Journalist Jamal Khashoggi, a Washington Post columnist and longtime critic of the regime in Saudi Arabia, was allegedly murdered at the Saudi consulate on October 2, sparking global outrage over human rights abuses at the hands of Crown Prince Mohammed bin Salman.
While Saudi Arabia has been condemned by media outlets across the aisle, some have been particularly critical of President Trump's friendly relationship with the Saudi monarchy, with many arguing that he has failed to take swift action in the face of undeniable evidence. Others have focused on foreign relations with the Saudi Kingdom in general, suggesting that the U.S. should reconsider its relationship with the country.
"I was recently online looking at the 2018 “Freedom in the World” report published by Freedom House and came to a grave realization. There is only one country in the Arab world that has been classified as “free.” That nation is Tunisia. Jordan, Morocco and Kuwait come second, with a classification of “partly free.” The rest of the countries in the Arab world are classified as “not free.”
As a result, Arabs living in these countries are either uninformed or misinformed. They are unable to adequately address, much less publicly discuss, matters that affect the region and their day-to-day lives. A state-run narrative dominates the public psyche, and while many do not believe it, a large majority of the population falls victim to this false narrative. Sadly, this situation is unlikely to change.
As a result, Arab governments have been given free rein to continue silencing the media at an increasing rate. There was a time when journalists believed the Internet would liberate information from the censorship and control associated with print media. But these governments, whose very existence relies on the control of information, have aggressively blocked the Internet. They have also arrested local reporters and pressured advertisers to harm the revenue of specific publications.
The Arab world needs a modern version of the old transnational media so citizens can be informed about global events. More important, we need to provide a platform for Arab voices. We suffer from poverty, mismanagement and poor education. Through the creation of an independent international forum, isolated from the influence of nationalist governments spreading hate through propaganda, ordinary people in the Arab world would be able to address the structural problems their societies face."
"Despite nearly incontrovertible evidence — including grisly audio recordings described by Turkish officials of Mr. Khashoggi’s torture, murder and dismemberment — Mr. Trump insists he does not know what happened inside the Saudi consulate in Istanbul on Oct. 2 or who might have ordered it. And yet Mr. Trump almost certainly does know, if not from reading the newspapers then from the multiple intelligence agencies that report to him.
It stretches the imagination that Turkey has not shared these recordings with American intelligence agencies, and that they, in turn, would not have shared them with the president and Mr. Pompeo, a former director of the C.I.A. who discussed the killing with the Turkish president on Wednesday. Mr. Trump denied knowledge of any recordings (“if they exist,” he said Wednesday); Mr. Pompeo declined to comment.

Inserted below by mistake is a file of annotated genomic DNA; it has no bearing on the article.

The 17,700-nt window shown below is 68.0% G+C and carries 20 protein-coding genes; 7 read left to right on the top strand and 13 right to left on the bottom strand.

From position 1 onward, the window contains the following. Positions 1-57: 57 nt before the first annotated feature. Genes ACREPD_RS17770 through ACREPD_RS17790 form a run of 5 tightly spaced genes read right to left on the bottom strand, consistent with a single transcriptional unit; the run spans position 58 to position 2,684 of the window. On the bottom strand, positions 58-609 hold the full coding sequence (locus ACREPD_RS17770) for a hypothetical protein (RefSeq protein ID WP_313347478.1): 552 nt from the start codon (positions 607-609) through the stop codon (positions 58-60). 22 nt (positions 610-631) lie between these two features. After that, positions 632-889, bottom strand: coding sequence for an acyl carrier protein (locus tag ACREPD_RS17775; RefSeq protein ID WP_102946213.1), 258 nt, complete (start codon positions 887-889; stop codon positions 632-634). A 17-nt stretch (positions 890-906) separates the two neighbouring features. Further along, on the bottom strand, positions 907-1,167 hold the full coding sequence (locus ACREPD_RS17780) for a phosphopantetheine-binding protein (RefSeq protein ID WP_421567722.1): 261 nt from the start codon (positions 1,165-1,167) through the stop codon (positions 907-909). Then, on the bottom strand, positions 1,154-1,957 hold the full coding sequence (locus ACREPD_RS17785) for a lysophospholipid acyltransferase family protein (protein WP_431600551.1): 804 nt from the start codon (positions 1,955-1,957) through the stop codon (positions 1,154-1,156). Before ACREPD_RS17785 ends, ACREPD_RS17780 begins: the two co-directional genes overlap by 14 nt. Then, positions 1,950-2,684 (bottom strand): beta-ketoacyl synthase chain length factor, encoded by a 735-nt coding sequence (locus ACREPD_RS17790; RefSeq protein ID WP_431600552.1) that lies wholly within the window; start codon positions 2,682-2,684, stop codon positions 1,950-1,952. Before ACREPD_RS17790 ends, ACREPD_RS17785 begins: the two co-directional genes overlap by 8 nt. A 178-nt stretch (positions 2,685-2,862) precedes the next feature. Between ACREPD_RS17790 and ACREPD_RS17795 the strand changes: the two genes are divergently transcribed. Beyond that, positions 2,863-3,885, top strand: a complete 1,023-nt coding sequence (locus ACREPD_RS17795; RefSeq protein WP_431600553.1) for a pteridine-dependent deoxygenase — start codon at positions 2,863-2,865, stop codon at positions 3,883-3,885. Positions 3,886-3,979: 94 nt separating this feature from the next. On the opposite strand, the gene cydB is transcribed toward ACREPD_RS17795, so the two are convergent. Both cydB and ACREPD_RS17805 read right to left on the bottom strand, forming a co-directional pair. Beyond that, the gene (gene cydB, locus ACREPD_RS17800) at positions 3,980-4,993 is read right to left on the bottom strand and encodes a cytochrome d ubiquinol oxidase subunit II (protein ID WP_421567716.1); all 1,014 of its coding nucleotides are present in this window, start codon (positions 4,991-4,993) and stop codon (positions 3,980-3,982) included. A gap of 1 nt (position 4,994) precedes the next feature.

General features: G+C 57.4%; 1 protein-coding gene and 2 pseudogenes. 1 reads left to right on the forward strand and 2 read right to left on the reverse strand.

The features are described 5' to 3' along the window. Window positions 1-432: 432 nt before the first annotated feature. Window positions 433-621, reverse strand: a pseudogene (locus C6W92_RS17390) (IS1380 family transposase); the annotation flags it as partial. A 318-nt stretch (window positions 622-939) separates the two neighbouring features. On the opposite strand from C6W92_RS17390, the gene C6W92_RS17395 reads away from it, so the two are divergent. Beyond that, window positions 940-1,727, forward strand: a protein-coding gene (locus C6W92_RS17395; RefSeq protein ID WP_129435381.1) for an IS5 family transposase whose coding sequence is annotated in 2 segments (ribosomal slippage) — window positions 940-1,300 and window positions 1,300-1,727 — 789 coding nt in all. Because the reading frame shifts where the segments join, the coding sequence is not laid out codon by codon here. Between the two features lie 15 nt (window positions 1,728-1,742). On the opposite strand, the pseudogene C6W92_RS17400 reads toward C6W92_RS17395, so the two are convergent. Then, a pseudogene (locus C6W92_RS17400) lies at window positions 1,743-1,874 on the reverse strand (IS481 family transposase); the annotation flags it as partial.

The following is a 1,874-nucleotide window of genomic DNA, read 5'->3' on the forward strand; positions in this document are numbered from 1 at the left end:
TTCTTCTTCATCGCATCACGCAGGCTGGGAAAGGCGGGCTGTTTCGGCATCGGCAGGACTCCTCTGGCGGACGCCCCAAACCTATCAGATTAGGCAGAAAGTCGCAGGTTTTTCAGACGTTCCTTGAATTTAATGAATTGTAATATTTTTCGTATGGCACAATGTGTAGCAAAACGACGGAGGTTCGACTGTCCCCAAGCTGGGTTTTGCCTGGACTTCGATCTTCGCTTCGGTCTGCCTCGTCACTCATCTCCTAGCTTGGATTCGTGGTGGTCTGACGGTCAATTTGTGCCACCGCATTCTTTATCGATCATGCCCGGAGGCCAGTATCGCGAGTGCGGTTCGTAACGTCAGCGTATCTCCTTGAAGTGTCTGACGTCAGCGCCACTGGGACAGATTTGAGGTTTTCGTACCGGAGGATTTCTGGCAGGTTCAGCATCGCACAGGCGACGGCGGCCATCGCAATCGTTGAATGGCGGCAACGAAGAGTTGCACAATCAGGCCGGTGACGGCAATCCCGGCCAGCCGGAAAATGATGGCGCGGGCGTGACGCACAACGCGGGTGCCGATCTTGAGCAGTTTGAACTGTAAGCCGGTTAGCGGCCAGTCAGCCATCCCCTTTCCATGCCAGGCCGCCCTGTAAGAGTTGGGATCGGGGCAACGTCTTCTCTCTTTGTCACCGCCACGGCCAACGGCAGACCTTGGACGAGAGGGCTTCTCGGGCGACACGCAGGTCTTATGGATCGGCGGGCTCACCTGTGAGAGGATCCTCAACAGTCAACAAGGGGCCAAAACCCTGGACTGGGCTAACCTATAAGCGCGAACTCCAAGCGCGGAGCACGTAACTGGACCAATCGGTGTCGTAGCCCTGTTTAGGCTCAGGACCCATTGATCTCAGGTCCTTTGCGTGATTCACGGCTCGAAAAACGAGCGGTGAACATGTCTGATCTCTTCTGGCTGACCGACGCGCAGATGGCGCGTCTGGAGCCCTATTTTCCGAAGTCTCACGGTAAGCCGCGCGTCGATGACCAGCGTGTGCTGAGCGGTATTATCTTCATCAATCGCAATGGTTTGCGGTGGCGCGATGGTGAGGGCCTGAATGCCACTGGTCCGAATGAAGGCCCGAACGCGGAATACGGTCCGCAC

If Saudi Arabia is allowed to get away with some lame story about the apparent murder of Mr. Khashoggi, the world’s growing gang of autocrats will feel even less constraint. There are plenty of measures at Mr. Trump’s disposal that would send the right message, from personal sanctions against those behind the Khashoggi operation to a suspension of arms deliveries to Saudi Arabia. Mr. Trump’s aides, members of Congress and allied leaders need to insist that he take the lead in demanding that Saudi Arabia acknowledge what really happened, and why it’s terribly wrong."
"It is time to use our leverage to force change in the Kingdom of Saudi Arabia. We can start by cutting off our military aid and weapons sales to the kingdom.
The killing of Saudi dissident journalist Jamal Khashoggi is many things, including brutal and terrifying to those who report on the Saudis. What it also should be, in light of what it exposes about the Saudi regime, is a turning point in our relationship, where we as Americans stop and ask ourselves what we have been propping up and supporting.
There is ample evidence of mass incarceration, indefinite detention, torture, and a complete lack of the rule of law and due process within Saudi Arabia. As a matter of understatement, this is antithetical to American ideals.
What we have here is leverage. The Saudis need our help and weapons. And we should make sure that this need causes a change in their behavior.
It isn’t enough to talk tough and then give the Saudis what they want. We have to force their hand into real reforms, internally and abroad.
With the outrage caused by their recent actions, now is the time for bipartisan corrective action."